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New York Trust Taxation

June 10, 2019

New York State income taxation of trusts can be a tricky subject. There are many pieces of information to take in. A trust is taxed at the federal level. But trusts are also subject to tax in the State of New York. Tax planning for trusts in New York requires a highly sophisticated analysis. There are many variables to consider. Proper tax planning can result in huge tax savings. But this usually requires a great deal of research and expertise. In the past, we’ve just briefly dipped into the realm of trust taxation. As with other areas of tax law, trust taxation is difficult in part because it has its own lingo and its own concepts to master. Familiarizing oneself with these terms and concepts takes time and effort. But this is where MCC comes in.

In this post, we explore the basics of how trust taxation in New York State. As we will see, trusts receive less favorable treatment than other persons at the state level in New York. Proper tax planning can always improve the tax treatment of a given trust, but on the whole, resident married individuals and other persons are better off from a tax standpoint. First, we will go over the basic distinction between grantor and non-grantor trusts. This will give readers an understanding of which trusts are subject to income tax. Then, we will discuss the three separate categories of trusts in New York State. And then finally we will discuss the specifics of the tax treatment of trusts in New York.

Grantor vs. Non-Grantor Trusts

It’s possible to set up many different types of trusts. There can be nearly as many types of trusts as there are purposes for them to serve. However, there are 2 main types of trusts. Whether a trust falls into one of these two types is a very important determination. A “grantor” trust is a pass through entity. This means that its income automatically passes through to the beneficiary and is reported on the individual’s tax return. A Grantor trust is one in which the beneficiary and the fiduciary (also known as the “trustee”) are one and the same person.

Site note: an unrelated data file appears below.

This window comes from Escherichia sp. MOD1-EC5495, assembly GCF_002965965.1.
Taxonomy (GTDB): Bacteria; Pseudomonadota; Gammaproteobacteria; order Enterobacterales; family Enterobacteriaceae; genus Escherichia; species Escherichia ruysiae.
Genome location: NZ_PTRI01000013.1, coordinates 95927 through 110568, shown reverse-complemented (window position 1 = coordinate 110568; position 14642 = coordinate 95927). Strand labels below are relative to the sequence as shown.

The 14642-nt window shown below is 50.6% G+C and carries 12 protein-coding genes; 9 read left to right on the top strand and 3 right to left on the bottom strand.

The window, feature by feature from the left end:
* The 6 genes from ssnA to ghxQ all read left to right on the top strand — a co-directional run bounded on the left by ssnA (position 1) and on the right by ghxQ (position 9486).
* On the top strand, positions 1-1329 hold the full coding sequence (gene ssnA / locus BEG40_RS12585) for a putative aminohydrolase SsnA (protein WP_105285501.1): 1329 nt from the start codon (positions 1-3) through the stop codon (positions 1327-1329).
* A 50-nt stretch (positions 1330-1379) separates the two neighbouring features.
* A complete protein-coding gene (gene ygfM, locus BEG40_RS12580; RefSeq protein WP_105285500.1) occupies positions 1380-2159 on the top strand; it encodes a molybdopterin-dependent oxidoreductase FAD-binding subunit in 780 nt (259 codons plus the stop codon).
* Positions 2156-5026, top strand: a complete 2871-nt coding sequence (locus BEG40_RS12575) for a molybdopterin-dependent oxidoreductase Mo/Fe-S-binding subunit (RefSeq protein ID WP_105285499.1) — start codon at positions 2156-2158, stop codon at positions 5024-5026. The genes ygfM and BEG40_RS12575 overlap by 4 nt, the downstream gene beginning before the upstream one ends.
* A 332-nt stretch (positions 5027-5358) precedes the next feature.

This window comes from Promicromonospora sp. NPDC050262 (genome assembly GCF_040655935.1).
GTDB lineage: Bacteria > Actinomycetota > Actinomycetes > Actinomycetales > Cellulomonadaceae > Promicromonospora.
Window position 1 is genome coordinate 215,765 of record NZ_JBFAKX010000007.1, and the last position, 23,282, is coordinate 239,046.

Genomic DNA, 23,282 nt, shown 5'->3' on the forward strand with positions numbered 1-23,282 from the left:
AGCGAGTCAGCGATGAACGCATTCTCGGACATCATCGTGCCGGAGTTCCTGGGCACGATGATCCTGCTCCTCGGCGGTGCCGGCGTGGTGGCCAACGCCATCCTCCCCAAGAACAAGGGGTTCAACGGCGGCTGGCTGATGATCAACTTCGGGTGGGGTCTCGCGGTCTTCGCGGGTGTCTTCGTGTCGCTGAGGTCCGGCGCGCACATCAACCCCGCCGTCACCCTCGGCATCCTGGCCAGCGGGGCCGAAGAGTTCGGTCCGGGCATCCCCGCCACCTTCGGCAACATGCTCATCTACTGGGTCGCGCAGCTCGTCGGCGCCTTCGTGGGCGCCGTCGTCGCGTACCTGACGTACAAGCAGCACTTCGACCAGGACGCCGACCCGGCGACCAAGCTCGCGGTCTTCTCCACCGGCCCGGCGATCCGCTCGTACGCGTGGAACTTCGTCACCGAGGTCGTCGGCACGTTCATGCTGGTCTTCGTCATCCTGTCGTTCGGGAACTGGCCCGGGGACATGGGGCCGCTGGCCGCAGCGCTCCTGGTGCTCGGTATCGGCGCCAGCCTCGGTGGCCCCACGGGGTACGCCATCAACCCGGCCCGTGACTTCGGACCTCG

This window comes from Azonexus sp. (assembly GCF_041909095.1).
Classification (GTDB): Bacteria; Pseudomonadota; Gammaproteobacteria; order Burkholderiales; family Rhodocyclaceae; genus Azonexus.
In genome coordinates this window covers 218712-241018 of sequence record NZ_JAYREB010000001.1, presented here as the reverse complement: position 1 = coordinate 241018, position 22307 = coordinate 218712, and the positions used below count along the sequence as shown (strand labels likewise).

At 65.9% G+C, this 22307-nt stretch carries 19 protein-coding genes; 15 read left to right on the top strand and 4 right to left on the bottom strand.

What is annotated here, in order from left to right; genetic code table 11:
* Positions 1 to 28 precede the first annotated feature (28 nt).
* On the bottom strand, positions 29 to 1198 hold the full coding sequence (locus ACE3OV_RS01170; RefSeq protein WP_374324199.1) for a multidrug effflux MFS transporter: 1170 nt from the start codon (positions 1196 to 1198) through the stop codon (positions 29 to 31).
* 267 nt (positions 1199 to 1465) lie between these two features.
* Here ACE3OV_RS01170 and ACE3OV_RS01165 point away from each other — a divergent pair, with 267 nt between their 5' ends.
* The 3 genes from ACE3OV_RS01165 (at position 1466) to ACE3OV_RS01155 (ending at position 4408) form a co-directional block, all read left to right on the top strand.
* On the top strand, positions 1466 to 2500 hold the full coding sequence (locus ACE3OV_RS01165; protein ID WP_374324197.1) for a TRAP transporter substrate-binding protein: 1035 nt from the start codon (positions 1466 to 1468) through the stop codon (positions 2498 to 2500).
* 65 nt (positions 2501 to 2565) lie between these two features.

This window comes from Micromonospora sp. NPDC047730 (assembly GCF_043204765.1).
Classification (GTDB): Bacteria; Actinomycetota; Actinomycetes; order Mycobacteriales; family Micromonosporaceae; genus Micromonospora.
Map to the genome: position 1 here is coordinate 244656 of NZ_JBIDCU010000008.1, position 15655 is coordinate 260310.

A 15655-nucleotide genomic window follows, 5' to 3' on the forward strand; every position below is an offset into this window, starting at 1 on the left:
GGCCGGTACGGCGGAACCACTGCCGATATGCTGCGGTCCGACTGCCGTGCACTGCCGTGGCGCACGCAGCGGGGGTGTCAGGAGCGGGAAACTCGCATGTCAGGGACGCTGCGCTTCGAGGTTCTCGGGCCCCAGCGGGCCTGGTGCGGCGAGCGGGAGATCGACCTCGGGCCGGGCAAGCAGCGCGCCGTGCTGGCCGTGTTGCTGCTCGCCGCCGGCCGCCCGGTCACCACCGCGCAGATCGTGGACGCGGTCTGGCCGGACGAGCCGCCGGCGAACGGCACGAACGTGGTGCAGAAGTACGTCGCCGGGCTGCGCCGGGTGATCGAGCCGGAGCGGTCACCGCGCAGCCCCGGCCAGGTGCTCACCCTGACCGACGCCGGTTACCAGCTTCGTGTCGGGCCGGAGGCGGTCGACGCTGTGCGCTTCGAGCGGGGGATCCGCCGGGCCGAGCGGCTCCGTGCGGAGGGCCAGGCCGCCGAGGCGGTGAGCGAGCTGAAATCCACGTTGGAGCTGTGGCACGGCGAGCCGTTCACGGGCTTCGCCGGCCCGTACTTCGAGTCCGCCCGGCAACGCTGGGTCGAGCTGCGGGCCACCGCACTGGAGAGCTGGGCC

Non-grantor trusts are distinct legal entities. Their tax treatment is separate from the beneficiary’s. Non-grantor trusts are subject to specific tax rates at the state level in New York, unless they’re exempt from taxation. These types of trusts have a creator (or “trustor”), a fiduciary or trustee, and a beneficiary. The trustee manages the trust and follows out the instructions of the trustor. Non-grantor trusts can either be established during a person’s life, or set up after a person’s death, through his or her Will.

For the purposes of New York State trust taxation, the critical issue is whether a given trust is either grantor (or “pass through”) or non-grantor. 

The Categories of New York Trusts 

If a given trust is taxed separately from its other associated persons, the next important task is to determine which of the following three categories it falls into: resident, nonresident or exempt. If a trust is a resident trust, then it is subject to tax in New York State on all of its income. However, if it is a nonresident trust, only its New York source income is subject to state tax.